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Snakebite

Territorial Governors
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Everything posted by Snakebite

  1. Nope, I won't do it! I won't say a word about Ballistol.
  2. Snakebite

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    Thanks to all. It looks like our long time supplier will be able to help us after all.
  3. Snakebite

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    Man, I bet that hurt when they were put on while picking up your shooter's package! Maybe I could just brand everyone on the Left Cheek.
  4. Snakebite

    Name Tags

    Hey Match Directors, where do you get your name tags?
  5. I have not cut and replaced the Spur, but have notched, heated and bend down the hammer on several. As for the timing on a Colt or Clone, sometimes a simple swap will work, but my experience has had me do some work on the Bolt to get it to drop at the right time. In the early days I screwed up many of my own guns messing with the timing, just out of ignorance. It looks so simple, but can be a bit tricky. You might just try it and see where thing fall. Over dressing the Cam can get you into trouble, so go slowly if you work on it. Playing with the inside leg of the Bolt is the cheapest part to replace if you mess it up. If you are cycling the action fast, setting the timing a little early can be helpful. Just try it, then do some research on dressing the Bolt and go for it. If you need to replace it because you went too far... it's not an expensive mistake, and can be a great learning process. when adjusting the timing on a Colt, just go slow. Snakebite
  6. The “Good Old Days”. Most of us that have played this game a long time were a lot younger in the Good Old Days. Some of the things that use take place on a stage are not quite as palatable as the memory of them might seem to be. The more time that goes by, the better we were. Playing the game as the Good Old Days are perceived to have been must be tempered a bit in today’s game. Today’s retro match needs to have a measured amount of today’s game infused into it. It’s called “Balance”. Just writing stages that are full of everything that you use to do or have heard use to happen will just frustrate most shooters. I am a strong proponent of “Playing the Game”, but moderation and balance is important. Having a dish of Ice Cream is great, being forced to eat a gallon of it, is not.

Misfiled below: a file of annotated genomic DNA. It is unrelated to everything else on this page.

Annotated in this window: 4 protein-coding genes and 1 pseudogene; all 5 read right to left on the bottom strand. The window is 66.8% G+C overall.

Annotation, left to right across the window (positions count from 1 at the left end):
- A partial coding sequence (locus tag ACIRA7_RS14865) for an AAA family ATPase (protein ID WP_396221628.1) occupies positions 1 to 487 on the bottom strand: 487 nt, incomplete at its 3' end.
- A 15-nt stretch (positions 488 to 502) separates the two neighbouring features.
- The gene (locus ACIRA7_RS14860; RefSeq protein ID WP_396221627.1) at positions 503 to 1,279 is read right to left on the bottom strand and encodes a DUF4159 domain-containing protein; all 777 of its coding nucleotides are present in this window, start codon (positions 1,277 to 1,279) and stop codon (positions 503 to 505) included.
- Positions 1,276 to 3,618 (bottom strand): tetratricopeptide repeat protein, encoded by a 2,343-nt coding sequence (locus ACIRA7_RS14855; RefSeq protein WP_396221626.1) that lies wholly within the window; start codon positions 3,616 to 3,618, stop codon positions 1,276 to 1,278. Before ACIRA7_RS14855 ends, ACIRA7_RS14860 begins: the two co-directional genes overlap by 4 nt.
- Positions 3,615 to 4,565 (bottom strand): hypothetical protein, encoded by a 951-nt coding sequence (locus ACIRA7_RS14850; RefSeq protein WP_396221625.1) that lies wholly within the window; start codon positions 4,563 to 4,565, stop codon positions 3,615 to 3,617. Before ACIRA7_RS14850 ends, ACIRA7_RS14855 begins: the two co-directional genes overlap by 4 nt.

7. If the gun was fired out of battery because of a separated case, maybe the lever bent or the lifter bent and the timing is now off allowing the bolt to catch on the carrier.
  8. Does anyone have a 18" 357 Oct barrel for a Uberti 1873 rifle. Must be in very good to excel condition, both bore and bluing. I have a new 45 that I would like to convert.
  9. I have spent a lot of time running the timer. No doubt that there have always been shooters that have blamed the T.O. for the mistakes that they made. The 170 call is one that is often disputed rather heavily. One of the hardest situations is when a shooter pulls his/her pistol at the wrong location, and the T.O. yells "Move", not knowing that the shooter has already cocked the pistol. The shooter moves and then gets a SDQ. When a T.O. is slow to announce that a Shotgun Target isn’t down, it puts some shooter’s over the edge. A problem that I often see in today's game is the tendency to over use the "Benefit of Doubt” I'm very big on cutting all the slack possible, and NOT being a "Hard Ass", and in fact trying to find a way to NOT penalize the shooter. I find it more difficult to get folks to be Posse Leaders and T.O. today, than I did yesterday. One reason is because of all the rules, clarifications, the fact that it can take away from your own game. Being a Good T.O. means being a Benevolent Dictator.
  10. It's the T.O.s job to call "P's".
  11. Yeah, put a little on your index finger, but be careful if you pick your nose, you might poke your brain out when your finger goes all the way in.
  12. Man-O-Man-O-Man! That stuff does INDEED work, but you had better pay attention. Get a little too much and your guns will jump out of the holsters as you run. I've seen it on more than one occasion. I just do a good Wet=Fit on my leather and unless it is extremely humid there is never a problem. An occasional touch of wax polish inside the holster helps to keep any leather swelling down from excessive moisture. But yes.. that KG9 stuff will really slick things up, and you will drop everything that you pick up if you don't get it all off of your fingers. Snakebite
  13. Oh, I feel so ashamed.... I'll dig my 45s out of the safe and look at them.
  14. Well, I wrote a novel here and decided that all you were just looking for a few opinions. Short story is that I've tried many guitars over the past 50+ years. I won't take my good one out of the house so after buying several inexpensive guitars, I settled on the IBANEZ AW54CE. Snakebite